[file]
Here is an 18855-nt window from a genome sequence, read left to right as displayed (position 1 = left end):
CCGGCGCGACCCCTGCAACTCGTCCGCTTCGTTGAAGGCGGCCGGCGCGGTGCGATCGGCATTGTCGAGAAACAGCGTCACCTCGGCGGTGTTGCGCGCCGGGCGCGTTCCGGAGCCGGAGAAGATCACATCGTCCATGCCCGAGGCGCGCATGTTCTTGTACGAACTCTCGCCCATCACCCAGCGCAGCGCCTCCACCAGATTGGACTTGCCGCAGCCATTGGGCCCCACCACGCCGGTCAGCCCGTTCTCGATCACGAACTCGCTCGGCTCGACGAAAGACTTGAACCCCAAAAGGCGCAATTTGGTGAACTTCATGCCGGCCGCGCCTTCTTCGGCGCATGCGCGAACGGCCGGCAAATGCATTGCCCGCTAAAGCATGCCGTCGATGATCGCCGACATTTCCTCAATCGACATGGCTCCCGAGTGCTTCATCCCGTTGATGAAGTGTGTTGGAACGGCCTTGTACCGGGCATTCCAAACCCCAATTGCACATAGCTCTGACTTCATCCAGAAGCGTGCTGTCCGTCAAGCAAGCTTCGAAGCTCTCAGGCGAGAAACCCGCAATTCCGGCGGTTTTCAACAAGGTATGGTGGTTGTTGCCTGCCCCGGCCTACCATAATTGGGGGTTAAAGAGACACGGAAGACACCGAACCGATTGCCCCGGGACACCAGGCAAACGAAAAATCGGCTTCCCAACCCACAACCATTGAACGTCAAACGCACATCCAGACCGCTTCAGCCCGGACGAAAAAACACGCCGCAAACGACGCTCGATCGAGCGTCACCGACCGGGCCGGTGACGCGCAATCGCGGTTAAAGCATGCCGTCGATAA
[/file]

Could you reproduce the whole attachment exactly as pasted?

Here is an 18855-nt window from a genome sequence, read left to right as displayed (position 1 = left end):
CCGGCGCGACCCCTGCAACTCGTCCGCTTCGTTGAAGGCGGCCGGCGCGGTGCGATCGGCATTGTCGAGAAACAGCGTCACCTCGGCGGTGTTGCGCGCCGGGCGCGTTCCGGAGCCGGAGAAGATCACATCGTCCATGCCCGAGGCGCGCATGTTCTTGTACGAACTCTCGCCCATCACCCAGCGCAGCGCCTCCACCAGATTGGACTTGCCGCAGCCATTGGGCCCCACCACGCCGGTCAGCCCGTTCTCGATCACGAACTCGCTCGGCTCGACGAAAGACTTGAACCCCAAAAGGCGCAATTTGGTGAACTTCATGCCGGCCGCGCCTTCTTCGGCGCATGCGCGAACGGCCGGCAAATGCATTGCCCGCTAAAGCATGCCGTCGATGATCGCCGACATTTCCTCAATCGACATGGCTCCCGAGTGCTTCATCCCGTTGATGAAGTGTGTTGGAACGGCCTTGTACCGGGCATTCCAAACCCCAATTGCACATAGCTCTGACTTCATCCAGAAGCGTGCTGTCCGTCAAGCAAGCTTCGAAGCTCTCAGGCGAGAAACCCGCAATTCCGGCGGTTTTCAACAAGGTATGGTGGTTGTTGCCTGCCCCGGCCTACCATAATTGGGGGTTAAAGAGACACGGAAGACACCGAACCGATTGCCCCGGGACACCAGGCAAACGAAAAATCGGCTTCCCAACCCACAACCATTGAACGTCAAACGCACATCCAGACCGCTTCAGCCCGGACGAAAAAACACGCCGCAAACGACGCTCGATCGAGCGTCACCGACCGGGCCGGTGACGCGCAATCGCGGTTAAAGCATGCCGTCGATAA